Me & My Phone

No question, my phone has some power over me. 

I go to it like a bee to nectar. Except bees need nectar to live. I need water, air, food, community. I may really want my phone, but I don't need it to live. 

If I'm waiting in line or on hold, I'll check emails, texts, the weather, what a particular author looks like. With a phone, there's the danger of never being bored. 

I'm working to transfer the power from my phone back to me. I'd thought about going cold turkey; no phone anytime. But that seemed like starting a marathon at top speed; within the first mile, I'd peter out and stop altogether.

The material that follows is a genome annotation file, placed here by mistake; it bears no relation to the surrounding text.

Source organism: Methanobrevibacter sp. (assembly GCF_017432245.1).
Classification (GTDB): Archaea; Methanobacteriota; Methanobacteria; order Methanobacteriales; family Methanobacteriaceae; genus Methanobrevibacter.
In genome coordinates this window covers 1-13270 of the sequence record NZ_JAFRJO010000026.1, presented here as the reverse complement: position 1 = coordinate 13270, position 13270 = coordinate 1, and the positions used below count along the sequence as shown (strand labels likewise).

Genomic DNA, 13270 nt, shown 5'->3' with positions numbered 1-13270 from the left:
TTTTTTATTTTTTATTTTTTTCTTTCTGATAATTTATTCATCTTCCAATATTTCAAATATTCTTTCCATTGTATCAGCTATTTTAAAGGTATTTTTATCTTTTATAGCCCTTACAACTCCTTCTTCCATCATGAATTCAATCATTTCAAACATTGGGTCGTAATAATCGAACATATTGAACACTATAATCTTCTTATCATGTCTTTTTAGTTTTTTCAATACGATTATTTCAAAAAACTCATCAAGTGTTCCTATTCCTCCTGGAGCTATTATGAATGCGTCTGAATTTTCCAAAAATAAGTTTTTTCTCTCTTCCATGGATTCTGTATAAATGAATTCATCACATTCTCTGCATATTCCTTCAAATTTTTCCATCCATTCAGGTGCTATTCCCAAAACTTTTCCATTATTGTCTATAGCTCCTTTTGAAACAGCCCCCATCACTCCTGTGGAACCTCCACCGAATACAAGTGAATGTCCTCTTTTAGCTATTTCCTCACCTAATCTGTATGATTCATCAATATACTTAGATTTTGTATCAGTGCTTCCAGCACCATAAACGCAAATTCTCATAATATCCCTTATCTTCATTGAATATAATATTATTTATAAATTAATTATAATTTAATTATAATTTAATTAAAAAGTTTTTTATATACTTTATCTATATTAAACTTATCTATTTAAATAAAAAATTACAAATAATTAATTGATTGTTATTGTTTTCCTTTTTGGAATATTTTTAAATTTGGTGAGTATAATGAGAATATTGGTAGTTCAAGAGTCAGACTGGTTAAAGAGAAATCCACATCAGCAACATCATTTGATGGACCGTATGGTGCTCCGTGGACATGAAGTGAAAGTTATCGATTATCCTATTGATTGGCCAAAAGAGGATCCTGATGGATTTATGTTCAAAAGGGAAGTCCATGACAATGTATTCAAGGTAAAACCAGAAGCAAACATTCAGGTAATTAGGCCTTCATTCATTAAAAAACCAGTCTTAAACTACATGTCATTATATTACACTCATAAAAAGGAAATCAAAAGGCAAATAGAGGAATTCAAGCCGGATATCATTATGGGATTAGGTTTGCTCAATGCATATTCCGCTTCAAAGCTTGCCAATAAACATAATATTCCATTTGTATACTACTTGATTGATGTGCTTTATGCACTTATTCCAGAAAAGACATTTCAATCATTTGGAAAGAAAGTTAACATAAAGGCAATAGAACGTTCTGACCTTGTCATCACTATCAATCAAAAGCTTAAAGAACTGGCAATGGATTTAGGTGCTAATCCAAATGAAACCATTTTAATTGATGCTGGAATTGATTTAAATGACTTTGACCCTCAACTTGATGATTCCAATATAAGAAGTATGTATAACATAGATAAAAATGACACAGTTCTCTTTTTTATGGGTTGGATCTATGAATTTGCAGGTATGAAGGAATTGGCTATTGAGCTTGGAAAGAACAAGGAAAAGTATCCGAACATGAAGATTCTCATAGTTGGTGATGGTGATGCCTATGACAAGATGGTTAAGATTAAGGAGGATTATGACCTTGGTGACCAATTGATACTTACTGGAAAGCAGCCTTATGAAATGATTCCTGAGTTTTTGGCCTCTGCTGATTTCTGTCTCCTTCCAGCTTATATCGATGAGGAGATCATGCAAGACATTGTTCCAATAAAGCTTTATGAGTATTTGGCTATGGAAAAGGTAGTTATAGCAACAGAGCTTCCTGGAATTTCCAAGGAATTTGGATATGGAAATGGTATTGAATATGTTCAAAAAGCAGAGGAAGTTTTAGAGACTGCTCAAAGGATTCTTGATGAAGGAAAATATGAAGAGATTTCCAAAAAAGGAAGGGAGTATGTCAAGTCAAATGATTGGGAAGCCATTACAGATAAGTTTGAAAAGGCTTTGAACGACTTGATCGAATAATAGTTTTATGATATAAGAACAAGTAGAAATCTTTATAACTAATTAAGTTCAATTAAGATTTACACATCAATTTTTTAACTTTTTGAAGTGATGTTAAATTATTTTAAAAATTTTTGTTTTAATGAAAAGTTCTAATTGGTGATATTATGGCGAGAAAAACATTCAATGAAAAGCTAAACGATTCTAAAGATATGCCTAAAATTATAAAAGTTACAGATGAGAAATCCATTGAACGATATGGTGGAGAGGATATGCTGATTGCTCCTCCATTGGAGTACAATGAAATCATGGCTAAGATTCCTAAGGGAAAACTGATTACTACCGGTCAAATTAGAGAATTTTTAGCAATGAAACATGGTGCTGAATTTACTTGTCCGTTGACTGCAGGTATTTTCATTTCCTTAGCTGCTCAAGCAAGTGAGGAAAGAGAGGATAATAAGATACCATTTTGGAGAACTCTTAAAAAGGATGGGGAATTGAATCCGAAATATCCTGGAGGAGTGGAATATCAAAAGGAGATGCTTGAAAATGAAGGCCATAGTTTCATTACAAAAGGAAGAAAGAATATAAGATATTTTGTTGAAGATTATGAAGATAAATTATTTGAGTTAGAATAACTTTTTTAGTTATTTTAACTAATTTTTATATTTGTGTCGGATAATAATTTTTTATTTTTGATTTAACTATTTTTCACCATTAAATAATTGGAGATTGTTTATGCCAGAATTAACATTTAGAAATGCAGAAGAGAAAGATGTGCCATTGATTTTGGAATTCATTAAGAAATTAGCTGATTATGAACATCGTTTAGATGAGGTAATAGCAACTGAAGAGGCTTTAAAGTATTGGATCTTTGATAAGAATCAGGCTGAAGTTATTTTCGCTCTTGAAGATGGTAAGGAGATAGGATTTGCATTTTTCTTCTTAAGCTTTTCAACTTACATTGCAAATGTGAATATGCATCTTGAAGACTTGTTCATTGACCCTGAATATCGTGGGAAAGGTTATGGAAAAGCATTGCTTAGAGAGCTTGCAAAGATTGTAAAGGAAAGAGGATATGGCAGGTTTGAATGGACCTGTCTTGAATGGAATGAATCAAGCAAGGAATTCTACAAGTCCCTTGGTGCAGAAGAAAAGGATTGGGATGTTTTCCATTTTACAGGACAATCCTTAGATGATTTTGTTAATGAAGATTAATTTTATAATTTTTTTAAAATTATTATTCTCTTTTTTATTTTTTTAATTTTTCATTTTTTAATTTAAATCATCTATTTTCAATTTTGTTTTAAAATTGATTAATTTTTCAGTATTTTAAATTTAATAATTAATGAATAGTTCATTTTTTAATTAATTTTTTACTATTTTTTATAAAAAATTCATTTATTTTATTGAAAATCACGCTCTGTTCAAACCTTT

So, I'm small stepping it.

When I'm writing, I put my phone behind my laptop where I can't see it. 

When I'm listening to a podcast, I don't text, email, look up a phrase I didn't understand. If it's really important, I'll remember to do it when the podcast is over. 

When I'm having coffee with someone, the phone stays in my bag or pocket. 

I'm not more creative, less tense, sleeping better. But I do feel there's a power shift slowly unfolding. I don't think of my phone with the same level of urgency. I can wait in line and look at the people around me. I can risk a bit of boredom, which often means I'm finding a bit of freedom. 

And what I'm moving towards is a relationship where it's not my phone and me. It's me. And then my phone. 

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